Subject to parliamentary scrutiny reserves, a general approach was reached on the PrĂ1/4m Implementing Agreement which will put into practice the PrĂ1/4m arrangements for the exchange of data on fingerprints, DNA and vehicle registration contained in the original Council decision agreed in June. The presidency will now convene a technical group to consider the technical annex to the agreement.

The presidency also welcomed a general approach, subject to parliamentary scrutiny reserves (including the UK), on the Council decision on the Special Intervention Units in crisis situations. They will operate on a voluntary basis and will make financing the Atlas network easier. The “ATLAS network” is an informal cooperation structure between special intervention units in the European Union. This draft decision will be a positive step forward for many member states who do not possess a great deal of experience in such scenarios and will formalise the current practice whereby specialist UK police units endeavour to share best practice with police forces across Europe. The voluntary nature of the proposal means that while the impact on the UK will be minimal other member states with limited capacity to deal with crises may derive significant benefit from it.

The Commission presented their latest proposals on legal migration (two draft directives proposed in October). They set out the poor performance of the EU in attracting highly qualified workers in comparison to the US and Canada. The “blue card” directive on the conditions of
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entry and residence of highly skilled workers was introduced to improve this by reducing competition between member states. The Commission emphasised that this was not a quota system and that member states would make the decision on entry. The proposals were generally welcomed but some noted concerns. The presidency promised a longer discussion at the December Council.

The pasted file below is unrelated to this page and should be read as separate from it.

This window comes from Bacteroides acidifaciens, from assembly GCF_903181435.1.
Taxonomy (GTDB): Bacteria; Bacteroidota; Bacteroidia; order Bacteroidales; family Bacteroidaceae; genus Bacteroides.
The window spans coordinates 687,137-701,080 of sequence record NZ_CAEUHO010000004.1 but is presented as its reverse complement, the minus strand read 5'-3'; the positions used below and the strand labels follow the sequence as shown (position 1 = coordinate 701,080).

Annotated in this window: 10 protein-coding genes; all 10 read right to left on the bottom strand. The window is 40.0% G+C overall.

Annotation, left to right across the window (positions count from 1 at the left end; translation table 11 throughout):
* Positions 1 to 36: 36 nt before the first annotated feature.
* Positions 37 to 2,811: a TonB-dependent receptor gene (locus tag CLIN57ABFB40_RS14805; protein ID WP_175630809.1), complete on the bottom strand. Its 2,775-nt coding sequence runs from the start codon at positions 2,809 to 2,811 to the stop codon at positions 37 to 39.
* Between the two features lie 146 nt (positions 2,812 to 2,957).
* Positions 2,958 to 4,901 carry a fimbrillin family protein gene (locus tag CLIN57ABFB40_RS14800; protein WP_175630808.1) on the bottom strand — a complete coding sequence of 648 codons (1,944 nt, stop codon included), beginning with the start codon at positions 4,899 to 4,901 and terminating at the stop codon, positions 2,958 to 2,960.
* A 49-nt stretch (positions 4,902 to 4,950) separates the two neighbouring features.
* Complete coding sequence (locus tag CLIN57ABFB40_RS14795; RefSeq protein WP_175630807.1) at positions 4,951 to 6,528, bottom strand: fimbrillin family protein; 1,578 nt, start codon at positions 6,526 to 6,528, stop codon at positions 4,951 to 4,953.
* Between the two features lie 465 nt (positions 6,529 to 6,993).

In reporting the outcome of the EU-Western Balkans Ministerial Forum on Justice and Home Affairs in Brdo on 4 and 5 October, the presidency reported good progress on document security and border management from the Western Balkan countries. There was less optimism on police and judicial cooperation and organised crime and corruption. Slovenia announced that organised crime would be a priority under its presidency.

An EU-LAC (Latin, American and Caribbean) seminar will take place in May 2008 in Lima and will focus on migration. The Commission reminded the member states of the importance of close co-operation with countries with whom the EU had common cultural and language ties such as Latin America.

At the start of the second day Justice Ministers reached a political agreement on the mediation directive. The UK congratulated the presidency on its efforts regarding this important measure for citizens.

There followed a lengthy exchange of views on the draft framework decision on the mutual recognition of suspended sentences and alternative sanctions. The Justice Secretary and the Scottish Solicitor-General intervened to emphasise the need for proportionality and to make it clear that the issuing state had discretion not to transfer sentences to states that were unable to take on full responsibility for both supervision and enforcement, and to argue that the instrument should respect the rights of victims. The presidency concluded that there had been broad agreement to the compromise package and it was positive about a successful outcome in December.